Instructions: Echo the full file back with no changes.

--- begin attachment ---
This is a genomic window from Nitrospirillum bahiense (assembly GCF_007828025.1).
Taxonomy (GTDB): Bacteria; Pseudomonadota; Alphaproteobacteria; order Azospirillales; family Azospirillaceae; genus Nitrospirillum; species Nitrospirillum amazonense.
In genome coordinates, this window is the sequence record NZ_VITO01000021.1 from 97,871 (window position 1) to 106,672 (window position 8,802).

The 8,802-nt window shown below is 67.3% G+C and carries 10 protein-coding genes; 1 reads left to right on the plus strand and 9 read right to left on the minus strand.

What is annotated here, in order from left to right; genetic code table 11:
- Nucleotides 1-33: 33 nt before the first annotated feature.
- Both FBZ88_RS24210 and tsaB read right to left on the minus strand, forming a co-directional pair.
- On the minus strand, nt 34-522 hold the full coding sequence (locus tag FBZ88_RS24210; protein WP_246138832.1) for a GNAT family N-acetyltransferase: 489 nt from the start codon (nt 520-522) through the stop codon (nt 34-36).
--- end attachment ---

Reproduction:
This is a genomic window from Nitrospirillum bahiense (assembly GCF_007828025.1).
Taxonomy (GTDB): Bacteria; Pseudomonadota; Alphaproteobacteria; order Azospirillales; family Azospirillaceae; genus Nitrospirillum; species Nitrospirillum amazonense.
In genome coordinates, this window is the sequence record NZ_VITO01000021.1 from 97,871 (window position 1) to 106,672 (window position 8,802).

The 8,802-nt window shown below is 67.3% G+C and carries 10 protein-coding genes; 1 reads left to right on the plus strand and 9 read right to left on the minus strand.

What is annotated here, in order from left to right; genetic code table 11:
- Nucleotides 1-33: 33 nt before the first annotated feature.
- Both FBZ88_RS24210 and tsaB read right to left on the minus strand, forming a co-directional pair.
- On the minus strand, nt 34-522 hold the full coding sequence (locus tag FBZ88_RS24210; protein WP_246138832.1) for a GNAT family N-acetyltransferase: 489 nt from the start codon (nt 520-522) through the stop codon (nt 34-36).